A few days ago, we received a call from a local police department, relaying a citizen’s concern of a large hornet nest. Upon arriving on the scene, we quickly determined that the situation did not involve hornets and was no cause for concern. Instead, what we found was quite exciting-the first reported honeybee swarm of the season!
What’s happening in this situation is just one of the many fascinating qualities of the European honeybee species. The bees in this swarm represent roughly half of a colony, and recently left their nest to make a new home where they can expand their population. While scouts seek the new location, the others have formed a temporary nest around this tree. Their queen is somewhere in the middle, and the exterior layer of honeybees beat their wings continuously to keep the interior bees warm. As the cold air kills off the outside layer, the next bees in line take over the job. Within a few days, the swarm will be off to build their new nest.
Ever since they escaped from their early colonist hives, European honeybees have played a vital role in both natural and agricultural ecosystems. As one of 3,600 bee species in North America, the work they do to gather nectar (their favorite food) also helps spread pollen among wild plant species. But of all of those other species, European honeybees are most helpful to farmers, pollinating roughly one-third of the food eaten by Americans. Also, let’s not forget the many useful benefits of the honey and beeswax that they produce-the two reasons why colonists brought them to America.
Sadly, honeybee populations are facing several threats, as studies show that U.S. beekeeper colonies declined by 44% between 2015 and 2016, and wild populations declined across 23% of the U.S. land area between 2008 and 2013. Scientists attribute some of the losses to pesticides, climate change, habitat loss, the mysterious colony collapse disorder. The most significant threat may be Varroa destructor, the Asian mite that invaded the U.S. about three decades ago and has since proven resistant to many eradication efforts. As if that’s not enough, scientists now hope to prevent the next potential threat following the discovery of Asian giant hornets in the Pacific northwest.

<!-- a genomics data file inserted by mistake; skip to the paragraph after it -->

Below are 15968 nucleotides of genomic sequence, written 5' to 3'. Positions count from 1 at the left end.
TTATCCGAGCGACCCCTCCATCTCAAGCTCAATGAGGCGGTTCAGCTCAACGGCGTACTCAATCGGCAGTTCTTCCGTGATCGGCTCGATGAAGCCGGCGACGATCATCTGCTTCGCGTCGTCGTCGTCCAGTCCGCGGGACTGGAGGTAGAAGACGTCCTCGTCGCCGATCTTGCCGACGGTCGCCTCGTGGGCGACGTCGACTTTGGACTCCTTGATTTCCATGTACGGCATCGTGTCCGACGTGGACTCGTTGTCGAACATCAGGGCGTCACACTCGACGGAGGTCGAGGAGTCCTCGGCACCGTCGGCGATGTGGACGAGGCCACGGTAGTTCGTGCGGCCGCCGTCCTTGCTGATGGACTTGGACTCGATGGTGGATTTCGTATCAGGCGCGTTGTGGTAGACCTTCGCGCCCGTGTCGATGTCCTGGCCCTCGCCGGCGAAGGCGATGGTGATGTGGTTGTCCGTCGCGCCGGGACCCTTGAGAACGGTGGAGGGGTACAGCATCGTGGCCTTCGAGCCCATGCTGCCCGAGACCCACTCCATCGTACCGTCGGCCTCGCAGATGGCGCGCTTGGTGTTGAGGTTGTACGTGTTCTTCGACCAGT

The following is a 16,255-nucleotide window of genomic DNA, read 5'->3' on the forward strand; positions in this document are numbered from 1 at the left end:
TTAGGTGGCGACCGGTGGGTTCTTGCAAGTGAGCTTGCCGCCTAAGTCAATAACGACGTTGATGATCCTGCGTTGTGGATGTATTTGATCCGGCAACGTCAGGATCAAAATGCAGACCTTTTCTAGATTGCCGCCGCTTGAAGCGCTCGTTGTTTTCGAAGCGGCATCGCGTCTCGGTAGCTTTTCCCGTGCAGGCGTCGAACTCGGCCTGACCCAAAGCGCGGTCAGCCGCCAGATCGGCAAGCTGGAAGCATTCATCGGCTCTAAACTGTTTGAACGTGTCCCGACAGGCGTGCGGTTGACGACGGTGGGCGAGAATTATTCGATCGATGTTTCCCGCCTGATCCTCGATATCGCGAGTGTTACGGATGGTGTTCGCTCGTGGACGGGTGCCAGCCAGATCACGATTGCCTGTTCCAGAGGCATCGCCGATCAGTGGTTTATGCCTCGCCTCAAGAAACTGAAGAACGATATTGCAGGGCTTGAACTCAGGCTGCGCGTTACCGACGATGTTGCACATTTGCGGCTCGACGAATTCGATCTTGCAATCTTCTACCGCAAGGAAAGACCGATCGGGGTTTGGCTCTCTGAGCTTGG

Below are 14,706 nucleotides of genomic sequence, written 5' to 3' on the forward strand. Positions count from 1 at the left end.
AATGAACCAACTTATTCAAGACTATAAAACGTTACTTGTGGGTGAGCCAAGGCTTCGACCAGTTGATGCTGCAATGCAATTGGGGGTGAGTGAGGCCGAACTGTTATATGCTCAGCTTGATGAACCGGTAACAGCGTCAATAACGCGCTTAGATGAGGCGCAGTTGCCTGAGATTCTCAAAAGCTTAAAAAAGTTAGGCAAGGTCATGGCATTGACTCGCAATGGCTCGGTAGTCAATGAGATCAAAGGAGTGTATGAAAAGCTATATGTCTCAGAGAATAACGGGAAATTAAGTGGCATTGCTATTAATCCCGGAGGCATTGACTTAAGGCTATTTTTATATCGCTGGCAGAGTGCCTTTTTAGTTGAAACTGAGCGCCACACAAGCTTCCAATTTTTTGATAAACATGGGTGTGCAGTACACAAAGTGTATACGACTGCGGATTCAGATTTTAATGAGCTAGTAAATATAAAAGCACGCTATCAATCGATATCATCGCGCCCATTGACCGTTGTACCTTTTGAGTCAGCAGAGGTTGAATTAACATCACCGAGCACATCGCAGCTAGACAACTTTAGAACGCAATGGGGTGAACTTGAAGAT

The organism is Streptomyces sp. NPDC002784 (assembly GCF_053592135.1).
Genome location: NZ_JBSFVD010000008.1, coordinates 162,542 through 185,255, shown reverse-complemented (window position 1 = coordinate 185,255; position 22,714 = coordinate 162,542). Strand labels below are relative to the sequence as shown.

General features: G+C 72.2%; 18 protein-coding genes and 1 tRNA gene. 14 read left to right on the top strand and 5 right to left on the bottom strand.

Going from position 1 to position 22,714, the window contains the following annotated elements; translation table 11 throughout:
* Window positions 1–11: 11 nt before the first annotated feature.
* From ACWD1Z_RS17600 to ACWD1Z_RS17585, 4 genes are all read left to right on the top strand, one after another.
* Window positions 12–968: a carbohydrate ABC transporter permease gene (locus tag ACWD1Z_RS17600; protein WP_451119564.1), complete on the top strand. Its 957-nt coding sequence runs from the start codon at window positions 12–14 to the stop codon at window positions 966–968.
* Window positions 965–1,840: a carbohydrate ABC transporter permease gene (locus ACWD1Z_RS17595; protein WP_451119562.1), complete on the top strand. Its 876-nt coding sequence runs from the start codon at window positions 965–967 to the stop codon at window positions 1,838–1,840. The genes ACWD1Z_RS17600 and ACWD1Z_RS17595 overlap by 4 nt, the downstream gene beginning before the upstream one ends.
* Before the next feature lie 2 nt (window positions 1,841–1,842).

In response to these many threats, efforts are forming across the U.S. to restore wild bee habitats, improve domestic beekeeping methods, reduce pesticides and increase awareness of their role in the ecosystem. We should be celebrating bees, not worrying about restoring them to their habitats. They are responsible for a lot of things that can benefit us, so they should be protected by as many people as possible. And if that means getting involved with, or starting your own fundraiser with the likes of GoFundMe, then that is what you should do. By doing this, the world’s agriculture supply, that bees are important for, will be protected and that should be our priority. So, while experts work to save these friends to farmers and Mother Nature alike, we hope you’ll find a new appreciation for this phenomenal species.
As the lazy days of summer roll in, you may begin noticing a lot of wasp activity. This is partly because, in spring, queen wasps reemerge from their overwinter nests and begin laying eggs to start a new colony. Queen wasps will continue reproducing and a colony can consist of hundreds to thousands of workers. During the summer months, wasps tend to stay close to their nests, which is bad news if they’ve decided to build one on or around your property.
The first thing you should know is how to identify a wasp as they are often confused with bees. There are a few ways to distinguish between wasps and bees. First, the abdomen of a wasp narrows before connecting to the thorax. Second, wasps have much less hair and third, wasp colonies are typically smaller than the average bee colony.
Wasps are dangerous! Here are some things you can do to deter them from building nests on your property and to keep yourself safe:
1. During the summer, wasps are attracted to protein foods. Do not leave food or open garbage cans on or around your property.
2. Seal vents, repair screens, and close up any cracks around windows and door frames where wasps may build nests or enter your home through.
3. Don’t swat or squash a wasp. Squashed wasps will release pheromones which will attract other wasps.
4. Keep your lawn short and your bushes trimmed
5. Remove sources of excess water
If you believe you have a wasp nest on your property, we do not recommend trying to remove it yourself! Please call a professional to do the job instead. Call Freedom Pest Control today for all your wasp removal needs at 877-PESTS-55!